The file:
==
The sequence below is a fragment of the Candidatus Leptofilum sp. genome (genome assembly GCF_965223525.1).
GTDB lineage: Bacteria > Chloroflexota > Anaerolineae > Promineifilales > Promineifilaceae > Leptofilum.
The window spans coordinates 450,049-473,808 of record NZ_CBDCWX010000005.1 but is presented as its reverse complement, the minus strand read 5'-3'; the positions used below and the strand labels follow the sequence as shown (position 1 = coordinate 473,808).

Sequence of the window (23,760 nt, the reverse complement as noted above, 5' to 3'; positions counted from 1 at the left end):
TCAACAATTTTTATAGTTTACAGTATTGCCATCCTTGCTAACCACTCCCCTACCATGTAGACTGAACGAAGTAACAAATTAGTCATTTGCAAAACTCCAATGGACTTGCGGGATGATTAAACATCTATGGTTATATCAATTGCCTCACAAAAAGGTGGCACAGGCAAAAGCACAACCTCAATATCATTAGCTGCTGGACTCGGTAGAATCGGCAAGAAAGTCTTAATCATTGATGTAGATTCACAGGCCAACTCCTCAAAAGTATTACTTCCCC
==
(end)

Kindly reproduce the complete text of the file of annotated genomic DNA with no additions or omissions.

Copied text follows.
The sequence below is a fragment of the Candidatus Leptofilum sp. genome (genome assembly GCF_965223525.1).
GTDB lineage: Bacteria > Chloroflexota > Anaerolineae > Promineifilales > Promineifilaceae > Leptofilum.
The window spans coordinates 450,049-473,808 of record NZ_CBDCWX010000005.1 but is presented as its reverse complement, the minus strand read 5'-3'; the positions used below and the strand labels follow the sequence as shown (position 1 = coordinate 473,808).

Sequence of the window (23,760 nt, the reverse complement as noted above, 5' to 3'; positions counted from 1 at the left end):
TCAACAATTTTTATAGTTTACAGTATTGCCATCCTTGCTAACCACTCCCCTACCATGTAGACTGAACGAAGTAACAAATTAGTCATTTGCAAAACTCCAATGGACTTGCGGGATGATTAAACATCTATGGTTATATCAATTGCCTCACAAAAAGGTGGCACAGGCAAAAGCACAACCTCAATATCATTAGCTGCTGGACTCGGTAGAATCGGCAAGAAAGTCTTAATCATTGATGTAGATTCACAGGCCAACTCCTCAAAAGTATTACTTCCCC